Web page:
In mid-2016, the Securities and Exchange Commission (SEC) adopted a new section of rules created under the 2012 JOBS Act that allows companies to offer and sell securities to the general public through crowdfunding. With the adoption of the new crowdfunding rules, business have a way to raise capital through the Internet for the first time – and also new lessons to learn about how to find the right kinds of investors.
We talked with attorney Nathan Roach, CEO and co-founder of MassVenture, Texas’ first state-approved equity crowdfunding portal. Roach was one of the first Rackspace employees, and has a background representing and connecting innovators, startups, and high-growth companies.
What Does it Mean to Find the Right Investor?
Until recently, the SEC said that companies could not raise capital through the Internet, and that only accredited investors could invest in private securities. The SEC defines an accredited investor as someone who has a net worth of greater than $1 million – excluding a primary residence – or someone whose household income is greater than $300,000 for those filing jointly or $200,000 for someone filing solo.
Those initial rules meant that only a small percentage of the population could get involved in funding businesses. But with the new SEC rules in place, the increasing number of small businesses and startups in the U.S. has a new option for finding capital.
Having access to investors is important – but just as important is finding investors that are the right fit for your business, says Roach.
“A business owner may be looking at their need for capital, saying ‘I need money to accomplish any one of my business goals.’,” Roach says. “A lot of the time the question of ‘what can the investor do for me and how can that relationship work’ gets subjugated to the need for money…if you’re successful and getting investment interest, the selection criteria seems to be ‘who is going to give me the most money,’ and not ‘who is the best fit.’”
But working with investors is about more than just gaining capital, Roach says. “You can find investors out there that align with your business – and you want to make sure investors are signing up for the same ride you’re going to be taking. You want to be sure they’re buying into this business for same reasons you’re trying to accomplish.”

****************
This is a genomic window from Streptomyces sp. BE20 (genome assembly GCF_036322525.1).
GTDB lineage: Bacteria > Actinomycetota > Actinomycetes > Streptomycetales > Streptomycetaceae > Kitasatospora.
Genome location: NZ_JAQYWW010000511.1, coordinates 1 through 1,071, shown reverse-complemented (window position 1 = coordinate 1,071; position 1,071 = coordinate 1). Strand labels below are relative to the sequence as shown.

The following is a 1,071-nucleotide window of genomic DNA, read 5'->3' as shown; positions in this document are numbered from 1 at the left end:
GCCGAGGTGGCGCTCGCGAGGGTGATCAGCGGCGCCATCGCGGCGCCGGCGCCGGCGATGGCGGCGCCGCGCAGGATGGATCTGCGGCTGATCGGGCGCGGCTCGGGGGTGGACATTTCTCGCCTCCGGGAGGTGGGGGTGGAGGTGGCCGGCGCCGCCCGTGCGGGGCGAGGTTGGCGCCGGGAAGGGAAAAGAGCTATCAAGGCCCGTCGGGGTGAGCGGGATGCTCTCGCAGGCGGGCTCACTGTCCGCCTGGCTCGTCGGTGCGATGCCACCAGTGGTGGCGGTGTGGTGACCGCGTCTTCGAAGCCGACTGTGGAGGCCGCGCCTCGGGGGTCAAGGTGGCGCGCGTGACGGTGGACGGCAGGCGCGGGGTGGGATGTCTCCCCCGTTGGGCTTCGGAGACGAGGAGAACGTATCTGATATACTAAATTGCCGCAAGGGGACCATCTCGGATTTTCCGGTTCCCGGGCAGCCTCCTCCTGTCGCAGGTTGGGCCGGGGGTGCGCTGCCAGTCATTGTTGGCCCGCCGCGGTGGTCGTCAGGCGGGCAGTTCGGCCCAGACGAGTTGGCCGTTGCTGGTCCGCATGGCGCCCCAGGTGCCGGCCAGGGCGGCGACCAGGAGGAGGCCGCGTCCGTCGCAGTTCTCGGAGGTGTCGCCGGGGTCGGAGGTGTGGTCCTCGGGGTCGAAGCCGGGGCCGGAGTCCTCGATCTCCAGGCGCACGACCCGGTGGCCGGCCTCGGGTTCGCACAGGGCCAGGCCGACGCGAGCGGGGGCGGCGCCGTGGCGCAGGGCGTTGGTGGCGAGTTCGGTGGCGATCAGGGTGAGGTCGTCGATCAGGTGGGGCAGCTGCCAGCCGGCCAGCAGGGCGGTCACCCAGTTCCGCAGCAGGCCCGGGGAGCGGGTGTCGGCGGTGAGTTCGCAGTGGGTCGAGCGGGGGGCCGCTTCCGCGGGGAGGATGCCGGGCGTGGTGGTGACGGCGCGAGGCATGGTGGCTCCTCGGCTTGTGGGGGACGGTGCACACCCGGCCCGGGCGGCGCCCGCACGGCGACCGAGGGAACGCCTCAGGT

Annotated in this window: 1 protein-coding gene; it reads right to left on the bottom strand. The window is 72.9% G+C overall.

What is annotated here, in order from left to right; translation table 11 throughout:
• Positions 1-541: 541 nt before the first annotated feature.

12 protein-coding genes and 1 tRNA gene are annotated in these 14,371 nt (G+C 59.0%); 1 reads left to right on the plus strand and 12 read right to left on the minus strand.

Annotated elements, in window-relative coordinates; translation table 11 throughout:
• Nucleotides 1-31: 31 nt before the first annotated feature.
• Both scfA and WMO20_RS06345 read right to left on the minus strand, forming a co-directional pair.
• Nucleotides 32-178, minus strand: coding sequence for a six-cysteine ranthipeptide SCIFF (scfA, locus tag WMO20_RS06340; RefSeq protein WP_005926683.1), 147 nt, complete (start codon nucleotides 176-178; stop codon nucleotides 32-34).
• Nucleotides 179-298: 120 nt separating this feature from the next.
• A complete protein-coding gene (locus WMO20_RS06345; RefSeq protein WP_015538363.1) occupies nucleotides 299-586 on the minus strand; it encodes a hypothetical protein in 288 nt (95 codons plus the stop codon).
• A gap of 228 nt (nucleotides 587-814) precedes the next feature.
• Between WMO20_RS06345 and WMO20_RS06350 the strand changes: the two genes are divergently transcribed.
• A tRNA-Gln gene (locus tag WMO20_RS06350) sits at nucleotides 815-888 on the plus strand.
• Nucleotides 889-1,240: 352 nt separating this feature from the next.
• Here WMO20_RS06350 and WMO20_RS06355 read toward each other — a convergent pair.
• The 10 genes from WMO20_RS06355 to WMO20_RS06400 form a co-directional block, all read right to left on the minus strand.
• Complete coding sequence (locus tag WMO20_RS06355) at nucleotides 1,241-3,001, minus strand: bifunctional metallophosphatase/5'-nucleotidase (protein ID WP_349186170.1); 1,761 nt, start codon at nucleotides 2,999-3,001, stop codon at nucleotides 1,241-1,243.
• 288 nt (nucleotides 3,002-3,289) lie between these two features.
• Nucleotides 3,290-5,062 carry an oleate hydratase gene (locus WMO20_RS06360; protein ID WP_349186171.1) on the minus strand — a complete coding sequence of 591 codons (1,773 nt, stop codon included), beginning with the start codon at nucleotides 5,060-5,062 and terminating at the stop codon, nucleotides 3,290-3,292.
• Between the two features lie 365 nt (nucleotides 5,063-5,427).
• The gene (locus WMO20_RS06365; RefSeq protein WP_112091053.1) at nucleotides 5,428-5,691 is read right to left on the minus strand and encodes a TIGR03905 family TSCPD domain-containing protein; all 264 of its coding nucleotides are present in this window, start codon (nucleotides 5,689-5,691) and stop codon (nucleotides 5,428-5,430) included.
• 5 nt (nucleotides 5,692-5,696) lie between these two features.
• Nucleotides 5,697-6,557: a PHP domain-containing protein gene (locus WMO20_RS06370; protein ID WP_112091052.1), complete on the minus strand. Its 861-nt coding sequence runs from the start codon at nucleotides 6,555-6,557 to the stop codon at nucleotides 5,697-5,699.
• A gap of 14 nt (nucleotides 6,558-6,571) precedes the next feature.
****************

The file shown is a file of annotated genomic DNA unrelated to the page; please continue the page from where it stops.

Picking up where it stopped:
What Needs to be Communicated to Potential Investors?
Why is that important? For one thing, the type of returns that investors can and should expect is different from industry to industry. Tech and startup funding, for instance, comes in multiple rounds. Entrepreneurs talking to investors in the seed round expect to go on to raise money in more series – and will need investors with contacts to bridge them through the next round, Roach says.
“When it’s time to do a Series A, you want someone who can make intros to bigger players down the road,” Roach says. “Or maybe you have a market specialty, and you want an investor who knows your market specifically.”
Real estate entrepreneurs on the other hand might want to connect with investors that know about the regulatory and business challenges a project might face. If someone raising funding for a real estate project gets a few hundred investors through crowdfunding from the city or neighborhood in which a project is planned, they now have a network with local knowledge.
Roach says zoning boards can often throw up roadblocks for real estate projects, for example. But zoning boards are accountable to the community, and they want usage in an area to align with what the community wants – so if 200 investors show up at a zoning meeting, that can be powerful.
“That doesn’t show up on balance sheets,” he says.
How Do you Find a Good Fit?
Searching for investors is an exercise in sales, Roach emphasizes. You’re selling your vision of the company, and where you see it going. And just like in sales, it takes a lot of conversations and contacts to generate an investment.
But the probably per investor that you’ll get a “yes” is higher if you go through organizations or industry groups. That’s not to say entrepreneurs should join groups like chambers of commerce or professional organizations just ask for money; those kinds of relationships take years to cultivate. Looking for networking groups where people you meet might become resources who can introduce you to investors is always a good idea though, Roach advises.
“I spoke with someone recently who is a member of a group that’s a professional organization of owners of ice skating rinks,” Roach says. “That just goes to show – whatever business you’re getting into, these are places where you can find contacts, and people who are aligned with your industry.”
Crowdfunding platforms are another way to connect with the right investors, because they provide a structured way to handle investments.
Depending on the size of investment you need, if you’re seeking an investment you may have thousands of conversations, and entrepreneurs need to be prepared to answer questions like “what are the terms of the investment?” and “where can I see the financials?” Crowdfunding platforms give entrepreneurs a way to have that conversation with a pool of investors who are already there.
Angel networks provide similar structure and opportunities, Roach says. Members of angel networks are committed to making investments on a regular basis, and may also syndicate deals with other networks (e.g. an Austin angel network may talk to a Houston network and invite them to join on a deal). That can help entrepreneurs shortcut some of the conversations and pitching.
At the end of the day, businesses should be aware that equity under the new SEC rules means bringing on investors that may be with you for years, Roach says.
“Companies that will do crowdfunding well are those who will understand that,” Roach says. “They’ll make relationships that help the business. Those who will get into trouble are those who will disregard those relationships.”